Friday, January 14, 2011

WAR Grid: Whitaker Among Top Ten Second basemen

FanGraphs has added yet another exciting new feature to its statistical pages.  Wins Above Replacement (WAR) Grids developed by Joshua Maciel visually show us the peak years and career trajectories of several players at the same time.  Kurt Mensching used it to look at the top 25 Tigers position players of all-time.  One thing Kurt noticed about the WAR grid was that it clearly showed how well Lou Whitaker compared to other Tigers greats.  That prompted me compare "Sweet Lou" to other top second basemen in the history of the game. 

First, remember that WAR is an estimate of the number of wins a player contributed to his team's win total above what you would expect from a replacement level player - a player who could be acquired for league minimum salary.  An example of a replacement player would be a player in Triple-A, who is good enouigh to get some time in the majors, but is not regarded as a top prospect.  WAR takes into consideration everything a player does on the field, including hitting, fielding and base running.

Looking at the chart below (click on it to make it bigger), we can see that Whitaker had 74 WAR for his career.  This ties him for eighth all-time among MLB second basemen.  There is one colored block for each year of a player's career.  For example, Whitaker had zero WAR at age 20, four WAR at age 21, etc.

All-Time Top 25 Second basemen by WAR

(CLICK ON CHART TO MAKE IT BIGGER)


What is unique about these charts is that the more WAR a player accumulated in a particular year, the darker the color of the block. This allows us to quickly identify the best years of a player's career. Since Whitaker had zero WAR in his first year, his block is white for that year. The most WAR Whitaker had in one season was six. He did that three times - at ages 26, 32 and 34. So, those years have the darkest blocks.

The long string of green boxes indicates that Whitaker was good for a long time. Why then was he dismissed by so many writers that he failed to gain the five percent of the vote needed to stay on the ballot in his first year of Hall of Fame eligibility in 2001? One reason might be his lack of a huge impact season which the chart shows clearly. All of the second basemen above him and some below him had dark green boxes indicating seven plus WAR in a season. In other words, Whitaker had great career value, but lagged behind others in peak value.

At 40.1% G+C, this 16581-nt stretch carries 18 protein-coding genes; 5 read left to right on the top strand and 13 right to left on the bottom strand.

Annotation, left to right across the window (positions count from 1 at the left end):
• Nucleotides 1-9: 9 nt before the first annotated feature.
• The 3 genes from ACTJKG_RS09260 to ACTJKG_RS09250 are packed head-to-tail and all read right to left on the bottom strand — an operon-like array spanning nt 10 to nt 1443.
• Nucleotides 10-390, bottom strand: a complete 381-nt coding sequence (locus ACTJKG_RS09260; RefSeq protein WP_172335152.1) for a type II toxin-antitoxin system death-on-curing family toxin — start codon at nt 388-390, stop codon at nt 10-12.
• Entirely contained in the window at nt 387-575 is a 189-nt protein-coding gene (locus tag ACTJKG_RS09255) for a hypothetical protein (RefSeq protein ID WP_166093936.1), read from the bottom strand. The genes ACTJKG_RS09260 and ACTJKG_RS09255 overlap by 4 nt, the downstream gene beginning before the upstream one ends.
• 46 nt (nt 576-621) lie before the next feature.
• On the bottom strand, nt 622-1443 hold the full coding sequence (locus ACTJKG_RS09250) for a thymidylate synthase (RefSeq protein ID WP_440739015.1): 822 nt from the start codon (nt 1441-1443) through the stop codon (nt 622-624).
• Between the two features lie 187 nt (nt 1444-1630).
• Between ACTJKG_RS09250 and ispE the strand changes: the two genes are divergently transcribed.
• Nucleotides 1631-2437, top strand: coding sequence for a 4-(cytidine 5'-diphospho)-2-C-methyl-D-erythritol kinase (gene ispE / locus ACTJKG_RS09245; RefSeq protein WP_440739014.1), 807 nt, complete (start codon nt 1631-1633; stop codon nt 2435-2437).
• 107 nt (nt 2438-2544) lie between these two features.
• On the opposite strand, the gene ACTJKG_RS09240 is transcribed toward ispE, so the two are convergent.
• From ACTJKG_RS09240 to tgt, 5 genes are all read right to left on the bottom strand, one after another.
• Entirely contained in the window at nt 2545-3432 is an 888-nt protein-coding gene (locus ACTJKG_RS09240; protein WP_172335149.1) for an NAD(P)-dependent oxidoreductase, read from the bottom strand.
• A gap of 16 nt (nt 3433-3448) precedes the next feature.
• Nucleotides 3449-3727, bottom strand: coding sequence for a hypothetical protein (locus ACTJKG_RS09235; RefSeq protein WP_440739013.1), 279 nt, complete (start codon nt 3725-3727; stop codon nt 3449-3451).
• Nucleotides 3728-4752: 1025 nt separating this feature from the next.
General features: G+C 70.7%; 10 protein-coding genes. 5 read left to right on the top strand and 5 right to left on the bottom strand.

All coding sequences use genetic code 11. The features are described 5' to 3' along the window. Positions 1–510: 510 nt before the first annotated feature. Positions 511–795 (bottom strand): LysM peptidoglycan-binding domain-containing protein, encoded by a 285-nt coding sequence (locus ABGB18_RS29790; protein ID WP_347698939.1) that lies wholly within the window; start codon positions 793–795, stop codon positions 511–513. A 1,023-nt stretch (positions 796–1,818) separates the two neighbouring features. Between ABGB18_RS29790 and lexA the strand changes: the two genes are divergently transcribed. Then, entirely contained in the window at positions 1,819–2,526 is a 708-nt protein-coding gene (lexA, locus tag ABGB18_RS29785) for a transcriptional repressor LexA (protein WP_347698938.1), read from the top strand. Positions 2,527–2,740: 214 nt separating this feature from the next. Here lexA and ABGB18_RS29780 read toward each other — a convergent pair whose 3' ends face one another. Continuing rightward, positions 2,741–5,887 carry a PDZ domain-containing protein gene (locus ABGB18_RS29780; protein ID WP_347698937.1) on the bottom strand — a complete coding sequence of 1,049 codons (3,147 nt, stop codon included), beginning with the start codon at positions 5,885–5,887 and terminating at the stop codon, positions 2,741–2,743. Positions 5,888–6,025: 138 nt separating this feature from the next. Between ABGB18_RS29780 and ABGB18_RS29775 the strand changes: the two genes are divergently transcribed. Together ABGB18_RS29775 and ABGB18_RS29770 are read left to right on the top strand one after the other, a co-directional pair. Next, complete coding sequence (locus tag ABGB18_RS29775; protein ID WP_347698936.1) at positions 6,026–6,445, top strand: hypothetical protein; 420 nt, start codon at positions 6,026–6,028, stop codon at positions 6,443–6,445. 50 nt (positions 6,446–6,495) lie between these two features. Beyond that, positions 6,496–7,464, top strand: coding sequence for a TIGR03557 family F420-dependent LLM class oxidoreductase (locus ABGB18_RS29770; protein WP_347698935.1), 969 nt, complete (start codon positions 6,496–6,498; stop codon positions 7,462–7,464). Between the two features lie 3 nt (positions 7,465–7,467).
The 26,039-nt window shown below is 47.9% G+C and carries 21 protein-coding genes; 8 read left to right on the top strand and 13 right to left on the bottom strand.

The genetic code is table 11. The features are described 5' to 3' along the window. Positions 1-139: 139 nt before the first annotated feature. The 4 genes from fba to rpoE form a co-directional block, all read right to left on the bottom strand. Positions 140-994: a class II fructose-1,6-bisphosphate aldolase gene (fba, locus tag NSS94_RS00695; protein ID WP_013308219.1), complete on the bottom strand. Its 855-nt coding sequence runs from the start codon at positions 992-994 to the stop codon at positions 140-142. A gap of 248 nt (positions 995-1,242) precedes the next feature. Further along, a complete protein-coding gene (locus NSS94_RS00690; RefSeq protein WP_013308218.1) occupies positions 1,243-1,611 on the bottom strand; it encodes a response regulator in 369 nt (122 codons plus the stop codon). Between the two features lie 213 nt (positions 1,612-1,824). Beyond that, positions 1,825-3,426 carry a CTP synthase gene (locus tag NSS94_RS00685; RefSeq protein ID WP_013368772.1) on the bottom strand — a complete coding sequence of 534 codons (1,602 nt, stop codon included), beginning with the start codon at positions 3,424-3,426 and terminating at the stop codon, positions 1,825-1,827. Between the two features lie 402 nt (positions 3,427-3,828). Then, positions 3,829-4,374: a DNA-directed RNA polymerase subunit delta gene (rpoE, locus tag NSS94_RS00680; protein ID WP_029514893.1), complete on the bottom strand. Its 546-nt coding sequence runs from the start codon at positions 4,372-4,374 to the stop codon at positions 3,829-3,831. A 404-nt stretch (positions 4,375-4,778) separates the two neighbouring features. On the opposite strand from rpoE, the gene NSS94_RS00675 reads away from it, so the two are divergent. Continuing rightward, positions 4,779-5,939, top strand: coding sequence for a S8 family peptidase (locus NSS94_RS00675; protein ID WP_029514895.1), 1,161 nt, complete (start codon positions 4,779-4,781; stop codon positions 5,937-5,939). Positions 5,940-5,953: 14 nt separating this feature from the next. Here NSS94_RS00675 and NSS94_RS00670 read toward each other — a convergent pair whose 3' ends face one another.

I think the voters remember impact seasons vividly and when a player does not have such a season, he can go unnoticed. An interesting comparison is Whitaker and contemporary Cubs second baseman Ryne Sandberg. We can see that Sandberg does not have as many green boxes as Whitaker, but has more darker green boxes. This says that Whitaker had more good seasons, but Sandberg's best seasons were better than Whitaker's best seasons.

Numerically, Sandberg had only 63 WAR for his career which is 11 less than Whitaker. Sandberg had seven years of four WAR or above, while Whitaker had 14. On the other hand, Sandberg had four years of seven WAR or greater and Whitaker never had more than six WAR.

Sandberg made the Hall of Fame and Whitaker was left off the ballot by virtually all voters. This might be an indication that the voters favor peak value over career value or it could be that Whitaker's lack of a monster year gave them the impression that he wasn't a great player. Personally, I don't think it's necessarily wrong that Sandberg is in the Hall of Fame and Whitaker isn't. I value longevity and peak equally and can see the arguments on both sides.

What bothers me is that Whitaker received no support at all while a comparable player received votes from the vast majority of voters. That is not right for arguably the 8th most valuable second baseman ever.

1 comment:

  1. Great analysis, Lee. The idea that people remember peak years instead of steady excellence is obvious when you think about it. But I never thought about it in this context and in relation to a player like Lou Whitaker.

    ReplyDelete

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